However, disciplines with deep expertise are often separated by communications silos that interrupt
Improving cost, speed, and production repeatability for composite laminates requires moving best-case design scenarios from the production floor back to the analysis and validation engineers. Stress analysts can shorten the design-to-manufacturing cycle by accounting for preferred production methods and system capabilities upfront in their analyses. There has always been give-and-take between upfront and downstream processes, but the burden of analysis is now shifting to proving what works best for manufacturing – machine performance, observed defects, and creating composite fiber geometries at faster speeds.
Incorporating manufacturing feedback
High-performance computing is driving computer-aided design/computer-aided engineering (CAD/CAE) systems, tool simulations, and machine controls for automated- and robotic-layup equipment. Stock materials and custom material formulations are advancing in tandem. Optimized wings and fuselages are evolving through topology and sizing-optimization software that shortens weeks or months of calculations to hours or days. This faster environment enables rivers of information to flow upstream, permitting customer-specific manufacturing approaches to inform early design-tool applications in CAD and CAE.
In this scenario, Collier Research Corp.’s HyperSizer software serves as an analysis hub calculating strength using OEM and supplier data for tow placement, fiber direction, machine turning, and steering-radii limits for ply layup – and by communicating with automated fiber placement (AFP) software such as CGTech’s Vericut Composite Programming (VCP) or Ingersoll Composite Programming System (
- What are the tradeoffs between tape width and steering radius, between experimental geometries and strength?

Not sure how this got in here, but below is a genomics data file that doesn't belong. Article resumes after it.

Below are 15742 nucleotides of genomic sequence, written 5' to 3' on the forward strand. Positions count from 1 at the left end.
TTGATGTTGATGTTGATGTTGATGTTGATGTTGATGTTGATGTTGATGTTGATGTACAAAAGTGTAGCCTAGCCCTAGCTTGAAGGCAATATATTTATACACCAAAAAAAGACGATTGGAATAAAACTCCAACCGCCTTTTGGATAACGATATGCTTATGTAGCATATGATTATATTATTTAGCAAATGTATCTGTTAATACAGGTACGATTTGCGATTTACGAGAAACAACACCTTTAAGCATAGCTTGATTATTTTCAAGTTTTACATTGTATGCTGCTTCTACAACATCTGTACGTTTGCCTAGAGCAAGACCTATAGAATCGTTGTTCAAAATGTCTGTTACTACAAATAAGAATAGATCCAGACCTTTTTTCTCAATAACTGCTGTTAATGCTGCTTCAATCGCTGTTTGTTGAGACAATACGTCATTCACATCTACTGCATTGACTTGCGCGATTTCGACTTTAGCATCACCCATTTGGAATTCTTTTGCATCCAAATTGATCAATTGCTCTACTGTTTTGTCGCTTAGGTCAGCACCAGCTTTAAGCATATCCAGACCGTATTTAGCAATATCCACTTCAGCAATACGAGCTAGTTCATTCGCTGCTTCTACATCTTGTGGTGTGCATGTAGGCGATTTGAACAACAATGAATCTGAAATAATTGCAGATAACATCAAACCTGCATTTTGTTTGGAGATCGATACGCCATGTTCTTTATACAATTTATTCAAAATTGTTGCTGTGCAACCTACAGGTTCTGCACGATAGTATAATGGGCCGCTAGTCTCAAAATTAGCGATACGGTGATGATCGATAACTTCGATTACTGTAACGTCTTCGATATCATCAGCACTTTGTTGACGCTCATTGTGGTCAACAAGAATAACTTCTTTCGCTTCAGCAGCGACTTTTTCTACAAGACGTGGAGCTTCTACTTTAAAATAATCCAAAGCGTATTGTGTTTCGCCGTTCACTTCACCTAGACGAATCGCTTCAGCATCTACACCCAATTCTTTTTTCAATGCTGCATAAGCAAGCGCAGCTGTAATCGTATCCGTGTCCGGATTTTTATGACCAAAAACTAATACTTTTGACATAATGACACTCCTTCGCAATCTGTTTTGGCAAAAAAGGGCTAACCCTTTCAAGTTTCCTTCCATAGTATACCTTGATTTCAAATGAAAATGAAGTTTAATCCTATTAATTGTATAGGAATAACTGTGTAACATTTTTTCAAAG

- How do these parameters combine with the material behavior of the resins and tape, the customer-specific pathway to innovation and final product?
With data from manufacturing feeding back to design analysis, time-tested case scenarios (templates) and fresh finite element analysis (FEA) results can help determine if new variations of the manufacturing design pass stress and weight requirements, and by what margin of safety. The design can be further tweaked until the optimal balance has been struck between ideal manufacturing and certification requirements.
The influence of manufacturing on design occurs from day one. The iterative cycle between design and manufacturing is shorter and the data captured in digital form is also more accurate.
Designing for certification
Such accuracy is of critical importance for flight certification. To achieve this, meshes are imported from the global finite element model (GFEM) into the software. Structural-component CAD data surfaces for fuselages, wings, etc., are meshed into
Next, HyperSizer software optimizes the entire structure for manufacturing ply compatibility; the lightest design is determined at this stage as well as the most practical layup. Early manufacturing data guides upfront stress analysis for a quicker path to the most efficient layup sequence, which also sets conditions to help develop future automated processes.
Extensive evaluation of ply compatibility, entailing analysis of ply drop-offs and ply adds is just part of arriving at the most manufacturable configurations. Multiple team members can analyze and review options in the software database from their workstations. This is part of the growing communications loop that cuts time off design stages that are still partially sequential. Insights and final results are stored to document airworthiness certification.
Despite a long history in
Accelerating composites’ timetable
Recognizing the industry growth of composites in commercial aerospace, defense, and private space ventures, the National Institute of Aerospace (NIA) manages the Advanced Composite Consortium (ACC) to promote material, design, and manufacturing advances. The long-term goal is reducing development and certification times by 30% within these markets.
While advances are already taking place in these discrete areas, integrating and automating these elements is vital to achieving affordable outcomes, high product quality, durability, and faster turnaround.
The ACC programs (see sidebar) are operating more efficiently and collaboratively in supporting stakeholders in the industry. During the analysis-and-optimization design phases, these programs are increasingly addressing advances in technologies such as AFP, along with changing parameters in layup and curing methods. Integrating these process approaches early and iteratively will help engineers improve quality and consistency in laminate fabrication, resulting in fewer defects and lower costs while streamlining the path to certification to reach those 30% faster goals sooner.
Collier Research Corp.